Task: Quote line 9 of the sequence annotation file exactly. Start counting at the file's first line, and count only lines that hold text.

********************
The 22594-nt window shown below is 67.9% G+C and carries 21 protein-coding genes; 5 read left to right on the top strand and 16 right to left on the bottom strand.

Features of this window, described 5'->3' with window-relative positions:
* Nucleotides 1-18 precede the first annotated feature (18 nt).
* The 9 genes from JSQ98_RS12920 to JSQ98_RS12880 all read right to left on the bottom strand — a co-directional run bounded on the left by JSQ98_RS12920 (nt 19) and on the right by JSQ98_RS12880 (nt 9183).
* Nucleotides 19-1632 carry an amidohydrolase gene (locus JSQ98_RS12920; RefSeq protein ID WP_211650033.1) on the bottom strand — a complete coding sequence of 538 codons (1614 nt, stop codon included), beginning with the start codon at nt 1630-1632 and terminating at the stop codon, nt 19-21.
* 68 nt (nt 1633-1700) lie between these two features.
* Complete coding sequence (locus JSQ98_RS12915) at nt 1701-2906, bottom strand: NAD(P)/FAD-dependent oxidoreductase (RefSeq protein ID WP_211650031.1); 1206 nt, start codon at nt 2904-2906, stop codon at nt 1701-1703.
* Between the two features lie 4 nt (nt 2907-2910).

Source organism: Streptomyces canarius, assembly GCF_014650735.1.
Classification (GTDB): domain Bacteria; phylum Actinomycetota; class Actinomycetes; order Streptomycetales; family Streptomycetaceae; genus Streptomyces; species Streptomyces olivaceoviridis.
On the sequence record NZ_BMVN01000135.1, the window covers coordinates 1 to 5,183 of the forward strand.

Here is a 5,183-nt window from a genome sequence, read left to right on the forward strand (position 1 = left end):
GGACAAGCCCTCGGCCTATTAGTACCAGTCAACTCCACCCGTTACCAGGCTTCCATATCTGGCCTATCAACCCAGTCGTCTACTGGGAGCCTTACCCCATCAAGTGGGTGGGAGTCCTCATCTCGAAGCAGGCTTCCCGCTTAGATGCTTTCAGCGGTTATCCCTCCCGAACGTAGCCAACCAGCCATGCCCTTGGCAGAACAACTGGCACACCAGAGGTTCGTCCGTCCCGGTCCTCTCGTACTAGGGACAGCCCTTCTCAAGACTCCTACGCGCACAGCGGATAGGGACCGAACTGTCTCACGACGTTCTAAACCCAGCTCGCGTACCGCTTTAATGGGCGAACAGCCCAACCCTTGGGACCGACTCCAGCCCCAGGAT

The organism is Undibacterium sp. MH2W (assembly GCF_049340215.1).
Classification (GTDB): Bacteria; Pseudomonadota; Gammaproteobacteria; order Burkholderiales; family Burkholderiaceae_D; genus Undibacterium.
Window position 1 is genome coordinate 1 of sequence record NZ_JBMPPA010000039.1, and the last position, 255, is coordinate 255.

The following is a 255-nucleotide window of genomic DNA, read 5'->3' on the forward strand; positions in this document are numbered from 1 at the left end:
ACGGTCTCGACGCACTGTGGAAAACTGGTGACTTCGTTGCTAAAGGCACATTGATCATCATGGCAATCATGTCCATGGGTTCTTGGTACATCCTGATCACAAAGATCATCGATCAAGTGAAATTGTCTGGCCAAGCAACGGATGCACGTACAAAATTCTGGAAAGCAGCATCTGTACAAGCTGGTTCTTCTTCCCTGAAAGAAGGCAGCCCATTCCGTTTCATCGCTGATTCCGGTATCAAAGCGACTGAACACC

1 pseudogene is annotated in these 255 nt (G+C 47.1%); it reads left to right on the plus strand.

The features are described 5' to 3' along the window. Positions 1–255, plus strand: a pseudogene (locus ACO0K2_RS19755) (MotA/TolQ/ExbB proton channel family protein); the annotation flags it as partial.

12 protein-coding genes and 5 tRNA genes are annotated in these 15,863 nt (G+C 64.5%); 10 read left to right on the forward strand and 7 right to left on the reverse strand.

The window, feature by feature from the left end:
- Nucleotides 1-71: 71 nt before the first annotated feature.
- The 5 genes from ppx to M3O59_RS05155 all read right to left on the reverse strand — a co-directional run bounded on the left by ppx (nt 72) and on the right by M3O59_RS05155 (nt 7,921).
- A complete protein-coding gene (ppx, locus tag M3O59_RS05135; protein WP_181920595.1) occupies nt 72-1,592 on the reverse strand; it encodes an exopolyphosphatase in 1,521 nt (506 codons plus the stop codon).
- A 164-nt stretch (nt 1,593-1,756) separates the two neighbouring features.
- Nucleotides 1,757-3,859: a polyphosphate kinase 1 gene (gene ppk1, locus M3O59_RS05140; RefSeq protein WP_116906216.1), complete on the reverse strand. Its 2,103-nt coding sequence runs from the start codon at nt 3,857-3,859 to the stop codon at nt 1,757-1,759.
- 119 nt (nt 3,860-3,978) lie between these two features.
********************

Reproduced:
Source organism: Streptomyces canarius, assembly GCF_014650735.1.